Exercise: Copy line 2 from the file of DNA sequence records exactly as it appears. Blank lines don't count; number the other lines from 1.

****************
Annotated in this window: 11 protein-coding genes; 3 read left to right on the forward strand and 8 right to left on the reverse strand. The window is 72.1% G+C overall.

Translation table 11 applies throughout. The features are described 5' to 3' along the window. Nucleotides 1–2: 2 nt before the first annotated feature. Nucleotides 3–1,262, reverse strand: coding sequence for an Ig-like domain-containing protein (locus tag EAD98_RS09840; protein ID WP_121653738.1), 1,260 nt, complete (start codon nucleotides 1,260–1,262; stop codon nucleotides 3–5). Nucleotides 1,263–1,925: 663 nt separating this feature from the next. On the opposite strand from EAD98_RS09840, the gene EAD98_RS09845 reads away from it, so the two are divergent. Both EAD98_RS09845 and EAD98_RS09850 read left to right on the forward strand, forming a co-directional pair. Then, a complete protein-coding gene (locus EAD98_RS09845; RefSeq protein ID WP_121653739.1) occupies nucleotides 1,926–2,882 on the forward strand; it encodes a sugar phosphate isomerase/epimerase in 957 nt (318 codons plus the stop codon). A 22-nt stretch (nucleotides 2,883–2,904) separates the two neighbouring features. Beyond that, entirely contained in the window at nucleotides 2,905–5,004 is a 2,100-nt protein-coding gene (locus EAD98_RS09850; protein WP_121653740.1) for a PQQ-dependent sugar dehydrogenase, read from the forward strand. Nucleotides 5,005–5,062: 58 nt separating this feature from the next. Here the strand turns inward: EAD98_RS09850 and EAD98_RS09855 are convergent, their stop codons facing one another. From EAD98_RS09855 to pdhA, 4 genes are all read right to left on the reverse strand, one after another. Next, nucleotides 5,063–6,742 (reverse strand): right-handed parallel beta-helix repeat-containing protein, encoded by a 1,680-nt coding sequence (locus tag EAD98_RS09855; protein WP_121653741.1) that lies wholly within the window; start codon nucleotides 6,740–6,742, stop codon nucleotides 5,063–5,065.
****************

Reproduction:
Translation table 11 applies throughout. The features are described 5' to 3' along the window. Nucleotides 1–2: 2 nt before the first annotated feature. Nucleotides 3–1,262, reverse strand: coding sequence for an Ig-like domain-containing protein (locus tag EAD98_RS09840; protein ID WP_121653738.1), 1,260 nt, complete (start codon nucleotides 1,260–1,262; stop codon nucleotides 3–5). Nucleotides 1,263–1,925: 663 nt separating this feature from the next. On the opposite strand from EAD98_RS09840, the gene EAD98_RS09845 reads away from it, so the two are divergent. Both EAD98_RS09845 and EAD98_RS09850 read left to right on the forward strand, forming a co-directional pair. Then, a complete protein-coding gene (locus EAD98_RS09845; RefSeq protein ID WP_121653739.1) occupies nucleotides 1,926–2,882 on the forward strand; it encodes a sugar phosphate isomerase/epimerase in 957 nt (318 codons plus the stop codon). A 22-nt stretch (nucleotides 2,883–2,904) separates the two neighbouring features. Beyond that, entirely contained in the window at nucleotides 2,905–5,004 is a 2,100-nt protein-coding gene (locus EAD98_RS09850; protein WP_121653740.1) for a PQQ-dependent sugar dehydrogenase, read from the forward strand. Nucleotides 5,005–5,062: 58 nt separating this feature from the next. Here the strand turns inward: EAD98_RS09850 and EAD98_RS09855 are convergent, their stop codons facing one another. From EAD98_RS09855 to pdhA, 4 genes are all read right to left on the reverse strand, one after another. Next, nucleotides 5,063–6,742 (reverse strand): right-handed parallel beta-helix repeat-containing protein, encoded by a 1,680-nt coding sequence (locus tag EAD98_RS09855; protein WP_121653741.1) that lies wholly within the window; start codon nucleotides 6,740–6,742, stop codon nucleotides 5,063–5,065.